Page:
Dan Cain

Dan Cain is president of RS Eden, following the merger of Eden Programs and Reentry Services, Inc. Prior to that, he was the CEO of Eden Programs and Chair of the Chemical Dependency Counselor Licensing Advisory Council. He has 34 years experience in the Chemical Dependency field working as a counselor, counselor supervisor and administrator. He is past Chair of the Chemical Dependency Regulation Coalition and the Hennepin County Council of Chemical Dependency Programs. Read more about Dan Cain..

The Information/Mis-information Age

Posted by: Dan Cain Updated: July 19, 2010 - 3:08 PM

I remember when Mary Esther, one of our staff,  first brought in a new Commodore computer to utilize its word processing function.  It was probably 1987.  We all looked at it like it was from outer space.

Every afternoon I get a news alert from the Star Tribune with the days headlines.  It used to be that I had to read the newspaper in the morning, or listen to the evening news to get the same information.  With CNN, I am beamed notification of such things as the World Cup results, or the LeBron James hoodwink, at the very moment they happen.  Thank you internet.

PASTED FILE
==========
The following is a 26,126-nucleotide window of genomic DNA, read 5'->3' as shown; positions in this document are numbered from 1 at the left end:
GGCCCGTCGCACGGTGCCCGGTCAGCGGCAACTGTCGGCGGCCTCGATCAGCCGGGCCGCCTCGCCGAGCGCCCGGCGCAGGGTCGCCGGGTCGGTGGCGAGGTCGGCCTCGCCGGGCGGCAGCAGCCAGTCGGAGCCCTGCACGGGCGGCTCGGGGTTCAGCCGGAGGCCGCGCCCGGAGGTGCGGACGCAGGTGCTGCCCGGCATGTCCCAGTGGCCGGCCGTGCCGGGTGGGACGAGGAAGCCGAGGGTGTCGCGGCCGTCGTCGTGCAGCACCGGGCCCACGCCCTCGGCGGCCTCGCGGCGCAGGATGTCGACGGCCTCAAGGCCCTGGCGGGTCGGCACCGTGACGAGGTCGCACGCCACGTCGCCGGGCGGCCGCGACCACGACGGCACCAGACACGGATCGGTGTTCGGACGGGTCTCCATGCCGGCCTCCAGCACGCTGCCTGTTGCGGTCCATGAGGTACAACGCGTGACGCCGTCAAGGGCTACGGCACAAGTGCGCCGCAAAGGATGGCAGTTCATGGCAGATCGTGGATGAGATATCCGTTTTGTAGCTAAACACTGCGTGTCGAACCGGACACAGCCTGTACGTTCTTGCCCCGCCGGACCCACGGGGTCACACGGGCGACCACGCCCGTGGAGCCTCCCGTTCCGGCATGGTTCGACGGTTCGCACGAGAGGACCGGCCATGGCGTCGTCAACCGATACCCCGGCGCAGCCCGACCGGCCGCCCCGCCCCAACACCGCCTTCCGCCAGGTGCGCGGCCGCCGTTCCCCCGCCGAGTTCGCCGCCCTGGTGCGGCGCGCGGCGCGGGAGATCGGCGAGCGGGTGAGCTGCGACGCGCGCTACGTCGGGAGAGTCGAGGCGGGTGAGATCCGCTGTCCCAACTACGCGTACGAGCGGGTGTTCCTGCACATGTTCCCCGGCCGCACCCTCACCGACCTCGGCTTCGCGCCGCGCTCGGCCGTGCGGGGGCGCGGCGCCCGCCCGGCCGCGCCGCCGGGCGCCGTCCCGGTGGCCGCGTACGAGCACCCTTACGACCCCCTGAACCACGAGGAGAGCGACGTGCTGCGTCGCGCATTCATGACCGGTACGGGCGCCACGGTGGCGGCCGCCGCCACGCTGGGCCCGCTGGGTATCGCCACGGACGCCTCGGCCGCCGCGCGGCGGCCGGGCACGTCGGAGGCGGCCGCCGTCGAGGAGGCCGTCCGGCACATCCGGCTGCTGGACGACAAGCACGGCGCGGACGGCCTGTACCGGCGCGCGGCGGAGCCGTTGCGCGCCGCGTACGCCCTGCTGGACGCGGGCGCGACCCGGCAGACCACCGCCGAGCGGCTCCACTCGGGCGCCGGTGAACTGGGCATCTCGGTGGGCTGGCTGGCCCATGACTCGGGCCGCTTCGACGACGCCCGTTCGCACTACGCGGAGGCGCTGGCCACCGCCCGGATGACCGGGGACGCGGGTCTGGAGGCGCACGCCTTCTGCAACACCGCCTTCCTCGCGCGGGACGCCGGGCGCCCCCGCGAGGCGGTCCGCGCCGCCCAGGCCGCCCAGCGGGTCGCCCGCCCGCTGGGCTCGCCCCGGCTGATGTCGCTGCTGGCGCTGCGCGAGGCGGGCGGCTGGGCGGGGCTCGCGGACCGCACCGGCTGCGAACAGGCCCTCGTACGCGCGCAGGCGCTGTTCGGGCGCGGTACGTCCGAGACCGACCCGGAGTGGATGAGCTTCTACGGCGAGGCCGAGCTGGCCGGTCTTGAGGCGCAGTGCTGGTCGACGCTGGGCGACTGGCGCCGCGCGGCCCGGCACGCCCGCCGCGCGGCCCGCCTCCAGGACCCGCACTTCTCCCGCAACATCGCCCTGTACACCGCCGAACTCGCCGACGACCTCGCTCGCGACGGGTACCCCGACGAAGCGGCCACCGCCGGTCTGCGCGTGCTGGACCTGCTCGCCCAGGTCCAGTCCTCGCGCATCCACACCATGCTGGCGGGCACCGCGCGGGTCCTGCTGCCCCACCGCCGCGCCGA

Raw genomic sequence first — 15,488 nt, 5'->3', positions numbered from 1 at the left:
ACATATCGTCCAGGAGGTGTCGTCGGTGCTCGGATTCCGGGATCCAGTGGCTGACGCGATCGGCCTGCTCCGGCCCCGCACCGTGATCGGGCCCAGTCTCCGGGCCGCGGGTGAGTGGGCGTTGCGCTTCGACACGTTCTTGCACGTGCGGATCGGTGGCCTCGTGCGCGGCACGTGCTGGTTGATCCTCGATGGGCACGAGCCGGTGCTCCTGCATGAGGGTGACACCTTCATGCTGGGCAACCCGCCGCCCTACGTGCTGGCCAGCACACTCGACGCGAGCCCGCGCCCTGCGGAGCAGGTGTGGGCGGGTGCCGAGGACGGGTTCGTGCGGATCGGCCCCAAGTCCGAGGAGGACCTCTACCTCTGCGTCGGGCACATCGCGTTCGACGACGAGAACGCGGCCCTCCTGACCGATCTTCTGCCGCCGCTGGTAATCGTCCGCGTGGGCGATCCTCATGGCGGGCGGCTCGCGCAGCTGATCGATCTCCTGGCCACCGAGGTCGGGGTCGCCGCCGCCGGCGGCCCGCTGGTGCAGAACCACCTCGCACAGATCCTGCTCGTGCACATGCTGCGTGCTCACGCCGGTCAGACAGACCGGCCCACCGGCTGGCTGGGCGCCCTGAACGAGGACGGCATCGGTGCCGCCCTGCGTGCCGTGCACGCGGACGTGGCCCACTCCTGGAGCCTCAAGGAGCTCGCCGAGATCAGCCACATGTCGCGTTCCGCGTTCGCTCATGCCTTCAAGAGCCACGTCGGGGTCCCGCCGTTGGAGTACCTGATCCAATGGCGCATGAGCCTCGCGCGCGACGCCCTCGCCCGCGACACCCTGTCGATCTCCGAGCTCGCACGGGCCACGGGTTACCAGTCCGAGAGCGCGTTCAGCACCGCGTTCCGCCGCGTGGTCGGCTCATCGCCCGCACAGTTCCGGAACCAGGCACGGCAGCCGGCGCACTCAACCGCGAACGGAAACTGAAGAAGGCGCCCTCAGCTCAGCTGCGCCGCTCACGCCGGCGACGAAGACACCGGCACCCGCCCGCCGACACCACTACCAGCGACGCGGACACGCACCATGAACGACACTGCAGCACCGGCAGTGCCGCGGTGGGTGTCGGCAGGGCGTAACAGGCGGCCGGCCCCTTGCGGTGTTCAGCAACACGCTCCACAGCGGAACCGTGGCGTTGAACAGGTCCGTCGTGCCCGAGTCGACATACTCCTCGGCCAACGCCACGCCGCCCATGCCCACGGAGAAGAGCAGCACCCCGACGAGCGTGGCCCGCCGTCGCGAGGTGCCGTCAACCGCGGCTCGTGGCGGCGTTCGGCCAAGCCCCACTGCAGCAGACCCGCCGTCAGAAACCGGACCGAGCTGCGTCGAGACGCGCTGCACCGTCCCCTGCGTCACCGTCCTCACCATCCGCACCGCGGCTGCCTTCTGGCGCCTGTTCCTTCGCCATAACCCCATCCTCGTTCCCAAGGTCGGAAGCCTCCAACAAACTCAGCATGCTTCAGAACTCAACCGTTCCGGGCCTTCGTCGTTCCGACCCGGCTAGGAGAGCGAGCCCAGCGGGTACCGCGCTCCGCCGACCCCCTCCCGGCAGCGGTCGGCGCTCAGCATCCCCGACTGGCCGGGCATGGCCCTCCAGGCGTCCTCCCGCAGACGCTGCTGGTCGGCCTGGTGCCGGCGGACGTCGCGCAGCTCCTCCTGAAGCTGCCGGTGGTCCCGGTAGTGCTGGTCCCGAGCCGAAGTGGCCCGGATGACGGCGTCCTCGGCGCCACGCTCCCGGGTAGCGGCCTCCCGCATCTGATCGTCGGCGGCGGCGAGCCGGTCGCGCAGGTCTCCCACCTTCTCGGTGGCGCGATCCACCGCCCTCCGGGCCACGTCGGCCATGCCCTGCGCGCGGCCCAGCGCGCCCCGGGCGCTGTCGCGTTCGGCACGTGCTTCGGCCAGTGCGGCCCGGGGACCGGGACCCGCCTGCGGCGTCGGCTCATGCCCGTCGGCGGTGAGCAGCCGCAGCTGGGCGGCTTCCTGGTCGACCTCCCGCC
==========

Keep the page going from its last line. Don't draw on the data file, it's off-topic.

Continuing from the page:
The things we now take for granted, we once thought we didn't need.  Just try to take them away.  One consequence of progress is we open paths to information and functions that speed processes and increase producitvity.  Another is, we open up a vehicle for instant communication and gratification that can be used at will by anyone;  including individuals  who used to be heard only by the unsuspecting, who ventured too close to a corner, in Downtown Minneapolis or St. Paul, and marveled at their ranting and the little tin foil umbrella they wore on their head.

Think about it, we have created the worlds largest soapbox.  Only now the conspiracy theorists, the end times predictors, the people who took orders from the voices in their heads are all disguised by an attractive color screen that somehow legitimizes that which used to be ignored at best, and made fun of more often than not. 

Reading the comments after news postings in the electronic edition, particularly political stories, is more entertaining than the comics used to be in the written edition.  Except they're not suppose to be entertaining.

Many feel the need to comment on each and every story, demonstrating something I call e-courage, the intestinal fortitude to hit a button and hide behind a pseudonm to say that which they would never have the intestinal fortitude to say in public.

 

 

 

 

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